Sixteen years ago this Saturday at Euro ’96, Czech Karel Poborsky’s unique lob sunk a Portuguese team about which so much had been expected since winning the World Youth Championships in 1991. Euro 2004 saw both teams felled by the same blunt sword when the Czechs lost to Greece in the semis. In turn, Portugal lost in that tournament’s final, a night when Cristiano Ronaldo shed teenage tears in front of a largely unsympathetic world.
The Czechs’ task this time was not to stop an entire golden generation but Portugal’s one shining star, its golden shot at glory. But stopping Cristiano Ronaldo in fine international form – the best he’s been in since the 2006 World Cup – was simply too much for them.
The time when Ronaldo was rendered peripheral and frustrated by the drudgery of former manager Carlos Queiroz’s tactics is in the past. “You can go ask Queiroz,” was Ronaldo’s tart reply when asked why Portugal played so badly in South Africa. At Euro 2012, manager Paulo Bento has provided him a platform. If Portugal is to mount any challenge for this tournament, it can do so only by getting the best from Ronaldo. Making him feel comfortable, highly valued and not overworked or isolated is key to a sense of well-being from which he – and almost he alone – can provide victory. Bento may publicly shrink from talk of a one-man team, but this was a one-man game that saw Portugal defeat the Czech Republic 1-0 in the quarterfinals.
The Czechs’ aim was to strike when their opponents became frustrated. Ronaldo, though, was truly irrepressible, the quality of his performance wrecking any Czech plan, his work rate as redoubtable as any of theirs, his quality a planet apart, let alone a continent.
Ronaldo’s first touch was a failed feint met with derision from Czech fans. After eight minutes, he flounced at a misplaced pass, for which he was again roundly mocked. He would soon provide Czech fans much to be concerned about. A 25-minute exchange of passes with Joao Moutinho saw Ronaldo shrug off Michal Kadlec using his brawn, but Petr Cech saved the day for his team . A minute later, five defenders surrounded Ronaldo as he powered on to a pass from Moutinho again. Even Ronaldo cannot fly through such numbers. An overhead kick was swiftly attempted, but missed. Then came a free-kick that was hit well enough but flew wide.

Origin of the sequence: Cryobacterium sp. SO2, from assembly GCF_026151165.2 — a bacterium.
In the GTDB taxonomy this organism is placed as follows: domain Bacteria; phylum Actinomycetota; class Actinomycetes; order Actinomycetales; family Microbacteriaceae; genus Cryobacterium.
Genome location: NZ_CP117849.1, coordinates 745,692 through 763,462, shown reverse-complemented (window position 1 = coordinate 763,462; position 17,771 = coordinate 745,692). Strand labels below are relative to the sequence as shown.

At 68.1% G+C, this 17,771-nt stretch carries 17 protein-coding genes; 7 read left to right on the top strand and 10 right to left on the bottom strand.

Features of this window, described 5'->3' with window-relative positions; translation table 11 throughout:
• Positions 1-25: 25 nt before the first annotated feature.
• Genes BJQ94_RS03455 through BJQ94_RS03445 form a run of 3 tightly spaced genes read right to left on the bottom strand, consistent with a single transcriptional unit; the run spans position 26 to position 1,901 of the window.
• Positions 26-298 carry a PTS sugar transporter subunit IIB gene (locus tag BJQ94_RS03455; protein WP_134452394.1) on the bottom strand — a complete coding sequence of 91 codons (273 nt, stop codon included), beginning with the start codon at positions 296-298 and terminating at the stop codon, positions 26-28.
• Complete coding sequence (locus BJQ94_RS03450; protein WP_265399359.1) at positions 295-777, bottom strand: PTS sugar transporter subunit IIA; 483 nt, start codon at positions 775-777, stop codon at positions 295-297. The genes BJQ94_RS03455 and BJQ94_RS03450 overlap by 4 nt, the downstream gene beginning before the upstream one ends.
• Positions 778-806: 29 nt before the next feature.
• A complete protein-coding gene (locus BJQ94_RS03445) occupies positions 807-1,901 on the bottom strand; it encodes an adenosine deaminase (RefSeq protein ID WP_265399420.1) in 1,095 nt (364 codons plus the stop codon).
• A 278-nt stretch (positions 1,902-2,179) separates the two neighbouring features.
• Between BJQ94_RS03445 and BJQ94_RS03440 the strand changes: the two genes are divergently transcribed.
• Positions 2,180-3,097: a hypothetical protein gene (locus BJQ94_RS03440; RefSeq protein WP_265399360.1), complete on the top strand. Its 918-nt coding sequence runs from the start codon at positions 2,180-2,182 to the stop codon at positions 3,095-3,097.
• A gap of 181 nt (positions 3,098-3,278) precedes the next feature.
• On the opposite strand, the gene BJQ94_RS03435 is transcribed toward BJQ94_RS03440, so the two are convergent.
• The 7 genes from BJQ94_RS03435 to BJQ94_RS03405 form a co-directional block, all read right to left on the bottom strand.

The 42nd minute saw Ronaldo pirouette and begin a Portuguese attack, burst out to the right of the area in expectation but then not receive the ball. This time, he did not look quite so annoyed. It was becoming clear that the moment might arrive soon. The momentum was with him. A movement into a more central role than the left-wing thrust position he has played so far during Euro 2012 brought the first half’s moment of near-gold.
As with the overhead kick, the ball arrived via unlikely crossing king, central defender Pepe, but this time Ronaldo controlled the ball, flicked it over his shoulder and rattled Cech’s left-hand post.
The Czech plan had been to attack down Portugal’s left, where Ronaldo was figuratively supposed to be and would be expected to do little defending. Fabio Coentrao, the Real Madrid colleague hardly acclaimed for his defensive attributes, would have to get through an awful amount of work against the hard-running of Petr Jiracek and the overlaps of Theodor Gebre Selassie. However, such an attacking method relied on actual possession of the ball.
The second half saw Ronaldo seize yet tighter control. He hit the right-hand post with a free-kick. By that time, he had resumed his left-wing role, as Bruno Almeida, on for hamstrung Helder Postiga, played at center forward. Ronaldo then linked with Raul Meireles to fire over the goal after making a powerful burst.